Persian Wars


August 15, 2022

The Persian Wars opposed the Greeks to the Persians of the Achaemenid Empire at the beginning of the 5th century BC. They are triggered by the revolt of the Asian Greek cities against Persian domination, the intervention of Athens in their favor leading to reprisals. The two military expeditions of the Achaemenid sovereigns Darius I and Xerxes I constitute the main military episodes of this conflict; it ends with the spectacular victory of the European Greek cities led by Athens and Sparta. They traditionally mark the transition from the archaic period to the classical period. Even if its scope should not be exaggerated — for the Achaemenid Empire this conflict initially seemed quite peripheral — the Persian Wars appeared as the starting point of Athenian hegemony in the Aegean Sea, but also as the realization of a certain community of interests of the Greek world vis-a-vis Persia, idea which takes again, almost two centuries later, Alexandre the Large one.

Sources and historiography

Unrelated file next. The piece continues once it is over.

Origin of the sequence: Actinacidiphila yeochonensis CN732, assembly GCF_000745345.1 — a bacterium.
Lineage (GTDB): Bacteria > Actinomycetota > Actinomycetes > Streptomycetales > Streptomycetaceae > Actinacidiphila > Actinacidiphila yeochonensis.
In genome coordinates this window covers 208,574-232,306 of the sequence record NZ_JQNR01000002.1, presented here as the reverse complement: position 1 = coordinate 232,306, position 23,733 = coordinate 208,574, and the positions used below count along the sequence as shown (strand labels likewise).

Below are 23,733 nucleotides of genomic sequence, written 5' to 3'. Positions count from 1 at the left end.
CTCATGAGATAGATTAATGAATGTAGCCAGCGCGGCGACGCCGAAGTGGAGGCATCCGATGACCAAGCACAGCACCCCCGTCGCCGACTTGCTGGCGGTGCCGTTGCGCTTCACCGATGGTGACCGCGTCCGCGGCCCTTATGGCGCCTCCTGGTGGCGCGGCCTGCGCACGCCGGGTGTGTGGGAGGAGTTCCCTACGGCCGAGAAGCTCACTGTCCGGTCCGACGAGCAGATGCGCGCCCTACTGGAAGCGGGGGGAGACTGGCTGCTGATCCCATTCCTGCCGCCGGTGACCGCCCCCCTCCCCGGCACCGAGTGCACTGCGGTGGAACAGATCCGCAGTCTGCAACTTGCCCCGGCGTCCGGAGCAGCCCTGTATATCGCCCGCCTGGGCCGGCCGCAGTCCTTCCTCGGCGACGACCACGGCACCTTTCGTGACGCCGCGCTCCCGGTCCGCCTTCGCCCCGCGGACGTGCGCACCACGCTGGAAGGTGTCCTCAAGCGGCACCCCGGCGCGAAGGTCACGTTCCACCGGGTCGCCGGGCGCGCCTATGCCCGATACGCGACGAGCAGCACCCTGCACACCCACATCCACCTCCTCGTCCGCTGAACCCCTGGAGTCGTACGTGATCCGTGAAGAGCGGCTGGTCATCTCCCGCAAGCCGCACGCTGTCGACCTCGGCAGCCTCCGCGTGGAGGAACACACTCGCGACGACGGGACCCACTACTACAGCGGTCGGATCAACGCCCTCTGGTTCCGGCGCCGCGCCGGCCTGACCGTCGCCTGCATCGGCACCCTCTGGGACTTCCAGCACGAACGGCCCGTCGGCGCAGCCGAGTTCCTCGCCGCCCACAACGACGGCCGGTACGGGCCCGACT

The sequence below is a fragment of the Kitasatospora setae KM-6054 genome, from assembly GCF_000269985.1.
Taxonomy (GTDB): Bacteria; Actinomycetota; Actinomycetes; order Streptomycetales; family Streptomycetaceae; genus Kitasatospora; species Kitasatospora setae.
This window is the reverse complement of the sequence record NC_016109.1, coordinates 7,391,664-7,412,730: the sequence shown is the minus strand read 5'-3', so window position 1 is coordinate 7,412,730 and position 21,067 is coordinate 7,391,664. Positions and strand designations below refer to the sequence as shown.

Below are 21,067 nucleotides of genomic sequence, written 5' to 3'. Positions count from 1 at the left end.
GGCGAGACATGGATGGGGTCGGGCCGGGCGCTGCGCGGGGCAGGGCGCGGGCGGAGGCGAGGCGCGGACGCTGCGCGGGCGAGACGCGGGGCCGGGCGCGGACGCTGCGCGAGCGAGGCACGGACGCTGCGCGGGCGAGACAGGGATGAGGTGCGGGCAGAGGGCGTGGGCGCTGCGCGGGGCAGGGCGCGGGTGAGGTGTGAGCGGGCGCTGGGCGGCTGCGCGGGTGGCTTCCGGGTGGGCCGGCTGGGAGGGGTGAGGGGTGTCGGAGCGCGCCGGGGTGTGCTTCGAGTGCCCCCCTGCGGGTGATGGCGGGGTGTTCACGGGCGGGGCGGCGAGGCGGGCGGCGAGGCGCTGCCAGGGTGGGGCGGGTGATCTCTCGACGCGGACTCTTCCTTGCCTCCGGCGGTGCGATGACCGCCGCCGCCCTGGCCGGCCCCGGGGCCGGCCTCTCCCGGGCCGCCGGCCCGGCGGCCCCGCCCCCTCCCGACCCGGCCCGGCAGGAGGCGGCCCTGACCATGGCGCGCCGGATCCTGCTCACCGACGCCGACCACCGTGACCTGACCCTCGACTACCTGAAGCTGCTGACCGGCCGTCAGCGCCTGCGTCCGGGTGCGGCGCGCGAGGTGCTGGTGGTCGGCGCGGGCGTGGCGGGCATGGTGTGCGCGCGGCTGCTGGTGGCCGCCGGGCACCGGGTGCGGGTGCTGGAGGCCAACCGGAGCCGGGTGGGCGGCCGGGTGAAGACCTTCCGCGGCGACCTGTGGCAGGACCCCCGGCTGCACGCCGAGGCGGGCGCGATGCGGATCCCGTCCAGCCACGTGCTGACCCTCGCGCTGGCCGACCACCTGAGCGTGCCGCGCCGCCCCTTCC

The historian who studies the Persian Wars is faced with a major difficulty: he only has Greek written sources and the only exhaustive account is that of Herodotus and his Inquiry. To grasp the real stakes and nature of the clashes, the historian must submit this account to a critical and careful analysis. Herodotus was a Greek born around 480 during the second Persian war in Halicarnassus, a city located in Asia Minor, at the crossroads of the Ionian and Persian worlds. This origin, as well as his numerous travels in the Achaemenid Empire and in the Mediterranean, explains his good knowledge of the two belligerents. His work, known as Histoires or Enquête, is essential for understanding the conflict. Considered the father of history, Herodotus does not content himself with listing the events, he tries to explain the underlying reasons for the war and to give the point of view of the Greeks as well as that of the Persians. This genuine concern for objectivity earned him criticism from certain ancient authors, such as Plutarch, who accused him of preferring the “barbarians” to his own people. Historians took up Herodotus' story on their own until the 1950s. Subsequently, the school of the annals, multiculturalism and above all the progress of Achaemenid studies made it possible to criticize, put into perspective and sometimes even completely rethink cause Herodotus. However, archaeological, anthropological and ethnographic research from the 1990s and 2000s demonstrated Herodotus' accuracy, and his great objectivity. The Athenian Thucydides is the other great historian of the 5th century BC. AD; his History of the Peloponnesian War partially deals with the aftermath and consequences of the Persian Wars. Xenophon, also Athenian, is of the next generation, but he knows the Persians well because he served them as a mercenary during the expedition of the Ten Thousand in 401 (recounted in the Anabasis). Other details are reported by Plato in Book III of the Laws and by later chroniclers like Ephorus, Diodorus of Sicily, Plutarch and Pausanias. The Library of Photius and the Suda, Byzantine compilations from the 9th century, offer glimpses of ancient texts that have now disappeared. The Greek theater includes certain "topical plays" commenting on hot events, and therefore particularly instructive for the study of the mentalities of the time. The Fall of Miletus by Phrynichos, performed in 493, moved the Athenians to tears and exacerbated the passions in favor of war. Aeschylus fought at Marathon and Salamis; his play The Persians, written in 472 and celebrating the Athenian victory, is performed throughout the Greek world, from Sicily to Asia Minor. The Achaemenids left no chronicles or